3X YOY growth as enterprise accounts doubled from 8 to 17 in one year
As Latka queried Menon about the source of revenue growth, the CEO attributes it predominantly to doubling the number of new enterprise accounts. “If you can show value with your solution, other enterprises want to latch on; their problems are similar,” Menon explained.
Second pre-seed round of $600k in 2021
Latka shared his admiration for the capital efficiency of Menon as his co-founders, sharing a familiar sentiment, “If you’ve raised less than you ARR, then you’re capital efficient and still bootstrapped.” However, Latka asked Menon why they needed to raise a second round at $600,000, given that they were already driving revenue. Menon explained it as a function of the enterprise deals, “We need cash flow to complete enterprise deployment. Contract to deployment is about 4 months,” he clarified.
2021 pre-seed cost 18.5% at $3.2m post-valuation
When asked why the second pre-seed post-valuation showed such a low multiple, the Co-founder lamented, “Traditional SaaS businesses sell to SMBs. Enterprise SaaS suffers from more questions from VCs, who are unsure about their future. As a result, our multiples are not as large.”
Team of 19 engineers in Bangalore
The entire Tydy engineering team works out of India. Says Menon, “My Co-founder is based in Bangalore. He finds our engineers for about $2m Indian rupees ($30,000 USD). He further explained, “It jumps to $60,000 USD if you want a seasoned pro with 7 years of experience.” Latka noted that a similar engineer in the US would cost $200,000 per year.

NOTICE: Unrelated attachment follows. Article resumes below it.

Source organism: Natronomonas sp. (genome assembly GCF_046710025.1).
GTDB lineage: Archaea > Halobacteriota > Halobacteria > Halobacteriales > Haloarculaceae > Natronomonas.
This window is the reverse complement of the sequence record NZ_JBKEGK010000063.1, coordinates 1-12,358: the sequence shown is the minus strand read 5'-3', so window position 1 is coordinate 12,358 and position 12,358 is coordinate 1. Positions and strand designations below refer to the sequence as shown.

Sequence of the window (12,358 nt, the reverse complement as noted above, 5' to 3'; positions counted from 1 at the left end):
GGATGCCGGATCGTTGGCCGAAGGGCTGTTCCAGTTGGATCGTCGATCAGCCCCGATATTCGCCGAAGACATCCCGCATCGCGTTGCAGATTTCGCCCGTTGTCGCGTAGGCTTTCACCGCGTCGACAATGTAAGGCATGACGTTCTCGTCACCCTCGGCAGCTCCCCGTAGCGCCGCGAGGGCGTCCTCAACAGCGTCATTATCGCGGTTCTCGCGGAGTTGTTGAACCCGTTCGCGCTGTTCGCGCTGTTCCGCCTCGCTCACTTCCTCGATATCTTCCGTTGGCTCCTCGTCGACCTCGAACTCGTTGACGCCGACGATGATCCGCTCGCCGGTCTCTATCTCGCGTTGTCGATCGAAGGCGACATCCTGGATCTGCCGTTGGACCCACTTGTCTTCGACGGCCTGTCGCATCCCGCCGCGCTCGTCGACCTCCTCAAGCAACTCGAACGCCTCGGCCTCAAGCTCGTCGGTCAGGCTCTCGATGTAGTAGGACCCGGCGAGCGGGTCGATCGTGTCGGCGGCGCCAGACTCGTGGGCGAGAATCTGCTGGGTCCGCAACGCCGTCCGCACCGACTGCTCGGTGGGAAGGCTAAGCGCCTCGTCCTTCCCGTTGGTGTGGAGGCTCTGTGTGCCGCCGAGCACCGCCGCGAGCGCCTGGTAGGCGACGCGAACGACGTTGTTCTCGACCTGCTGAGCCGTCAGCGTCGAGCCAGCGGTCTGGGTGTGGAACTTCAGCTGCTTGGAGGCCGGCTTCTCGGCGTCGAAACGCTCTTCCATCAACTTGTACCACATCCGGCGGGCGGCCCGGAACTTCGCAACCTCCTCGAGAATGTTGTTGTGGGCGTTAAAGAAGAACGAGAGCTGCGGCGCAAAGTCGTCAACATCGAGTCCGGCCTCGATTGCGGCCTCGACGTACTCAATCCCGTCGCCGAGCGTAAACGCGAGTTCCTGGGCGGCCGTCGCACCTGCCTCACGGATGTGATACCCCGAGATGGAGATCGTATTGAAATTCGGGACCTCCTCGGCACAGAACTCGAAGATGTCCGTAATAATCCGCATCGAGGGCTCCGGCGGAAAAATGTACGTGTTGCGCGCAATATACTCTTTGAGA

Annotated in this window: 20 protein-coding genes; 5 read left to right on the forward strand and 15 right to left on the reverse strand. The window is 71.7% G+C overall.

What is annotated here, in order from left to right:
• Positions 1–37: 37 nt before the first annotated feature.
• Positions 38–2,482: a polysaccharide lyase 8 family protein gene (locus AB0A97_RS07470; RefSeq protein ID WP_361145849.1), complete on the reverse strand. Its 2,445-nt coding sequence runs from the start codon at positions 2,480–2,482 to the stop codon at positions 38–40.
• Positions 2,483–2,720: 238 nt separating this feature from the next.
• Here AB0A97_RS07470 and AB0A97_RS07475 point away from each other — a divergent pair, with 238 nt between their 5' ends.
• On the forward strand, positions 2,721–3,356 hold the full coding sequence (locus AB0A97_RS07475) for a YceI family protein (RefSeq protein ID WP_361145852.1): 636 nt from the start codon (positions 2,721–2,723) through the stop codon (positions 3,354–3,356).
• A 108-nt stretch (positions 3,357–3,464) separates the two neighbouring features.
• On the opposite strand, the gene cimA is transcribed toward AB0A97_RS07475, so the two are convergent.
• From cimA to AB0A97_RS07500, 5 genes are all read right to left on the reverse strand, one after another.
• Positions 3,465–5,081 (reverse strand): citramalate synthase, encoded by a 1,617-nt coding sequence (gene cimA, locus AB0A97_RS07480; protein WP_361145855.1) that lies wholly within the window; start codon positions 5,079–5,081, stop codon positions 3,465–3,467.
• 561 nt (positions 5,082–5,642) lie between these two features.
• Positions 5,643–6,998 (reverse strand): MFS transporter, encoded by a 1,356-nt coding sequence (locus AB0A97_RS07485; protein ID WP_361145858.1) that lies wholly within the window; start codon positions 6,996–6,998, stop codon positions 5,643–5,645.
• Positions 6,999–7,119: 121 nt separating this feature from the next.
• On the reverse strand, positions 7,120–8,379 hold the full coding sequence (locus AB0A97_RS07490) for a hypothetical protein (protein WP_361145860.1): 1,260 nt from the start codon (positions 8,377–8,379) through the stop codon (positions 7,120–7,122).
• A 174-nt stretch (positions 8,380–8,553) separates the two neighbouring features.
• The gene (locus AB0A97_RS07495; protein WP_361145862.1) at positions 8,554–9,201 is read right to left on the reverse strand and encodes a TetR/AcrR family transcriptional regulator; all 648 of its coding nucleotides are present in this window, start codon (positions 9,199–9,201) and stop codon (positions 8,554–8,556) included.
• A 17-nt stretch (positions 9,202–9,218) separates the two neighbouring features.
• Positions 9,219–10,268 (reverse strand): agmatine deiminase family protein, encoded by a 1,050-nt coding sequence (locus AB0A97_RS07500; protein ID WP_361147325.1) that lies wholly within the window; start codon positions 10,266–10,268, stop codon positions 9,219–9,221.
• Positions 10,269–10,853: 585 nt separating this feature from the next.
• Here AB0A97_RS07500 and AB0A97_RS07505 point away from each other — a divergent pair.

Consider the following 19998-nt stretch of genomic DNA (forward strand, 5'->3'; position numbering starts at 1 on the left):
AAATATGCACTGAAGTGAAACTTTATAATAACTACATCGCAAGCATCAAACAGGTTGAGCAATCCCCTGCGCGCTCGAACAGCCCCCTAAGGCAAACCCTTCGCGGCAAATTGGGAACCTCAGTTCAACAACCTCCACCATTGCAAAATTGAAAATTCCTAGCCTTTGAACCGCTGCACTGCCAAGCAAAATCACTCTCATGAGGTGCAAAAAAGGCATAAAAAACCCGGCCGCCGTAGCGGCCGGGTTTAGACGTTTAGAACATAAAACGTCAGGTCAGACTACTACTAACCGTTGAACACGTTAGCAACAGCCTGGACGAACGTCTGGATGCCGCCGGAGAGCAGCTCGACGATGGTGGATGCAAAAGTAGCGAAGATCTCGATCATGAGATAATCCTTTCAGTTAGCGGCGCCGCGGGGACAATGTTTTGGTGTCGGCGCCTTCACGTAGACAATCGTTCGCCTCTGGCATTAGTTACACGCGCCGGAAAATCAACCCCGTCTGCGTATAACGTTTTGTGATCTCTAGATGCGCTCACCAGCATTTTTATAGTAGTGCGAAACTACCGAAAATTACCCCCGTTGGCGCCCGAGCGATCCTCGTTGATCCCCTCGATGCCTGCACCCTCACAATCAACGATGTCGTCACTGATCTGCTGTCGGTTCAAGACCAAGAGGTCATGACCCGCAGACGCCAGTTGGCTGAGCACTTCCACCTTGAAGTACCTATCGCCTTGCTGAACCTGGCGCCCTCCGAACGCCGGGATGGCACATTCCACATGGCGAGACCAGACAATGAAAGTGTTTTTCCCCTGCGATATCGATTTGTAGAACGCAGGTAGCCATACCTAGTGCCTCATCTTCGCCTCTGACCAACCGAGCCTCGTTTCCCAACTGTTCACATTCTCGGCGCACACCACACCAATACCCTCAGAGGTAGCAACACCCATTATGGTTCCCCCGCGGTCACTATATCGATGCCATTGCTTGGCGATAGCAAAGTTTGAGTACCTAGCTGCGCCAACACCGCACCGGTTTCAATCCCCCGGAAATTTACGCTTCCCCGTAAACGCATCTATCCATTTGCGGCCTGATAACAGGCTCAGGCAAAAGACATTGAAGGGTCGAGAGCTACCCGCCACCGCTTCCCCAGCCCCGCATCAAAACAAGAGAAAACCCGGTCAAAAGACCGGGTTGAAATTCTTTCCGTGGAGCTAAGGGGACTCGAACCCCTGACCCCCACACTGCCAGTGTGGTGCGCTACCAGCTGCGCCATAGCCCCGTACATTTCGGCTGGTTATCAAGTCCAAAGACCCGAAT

2023 GTM expansion in US HQ, sales rep paid $70k salary + $70k commission
While Tydy currently employs 2 quota-carrying sales reps, Menon explained that the GTM team would expand in the US to include SDRs, AEs, and account management. “We have huge upsell opportunities and need to build our customer relationships,” explained the CEO. He added that his current sales rep is paid a $70k base salary plus a 10% commission on a quota of $700,000. “He shadowed me for 2-3 years before doing sales on his own,” said Menon.
No real competitors
According to Menon, Tydy has no real direct competitors. “Internal teams are our biggest competition,” noted the Co-founder. He added that his enterprise customer work with companies like ServiceNow, ADP, and Okta, and Tydy brings all of those together into a single dataset. “The closest company doing what we do is Rippling, but they focus on SMBs,” he added.
Tydy founders split equity equally at 33%
Co-founder Menon confirmed that he and his two co-founders went to school together, then reconnected years later to start Tydy. They amicably agreed on splitting equity three ways from the beginning.
Favorite book: The Monk Who Sold His Ferrari, by Robin Sharma
CEO he’s following: Richard Branson. Kiran shared that he’s been a fan since college.
Favorite online tool: Slack. “I love using Slack; it’s so easy and quick.”
Balance: Kiran is 40, married with 2 children. “I have two kids and a startup. I get 6 hours of sleep a night if I am lucky,” quipped Kiran.
What does he wish he had known at 20? “I wish I had known that Tydy was a possibility.”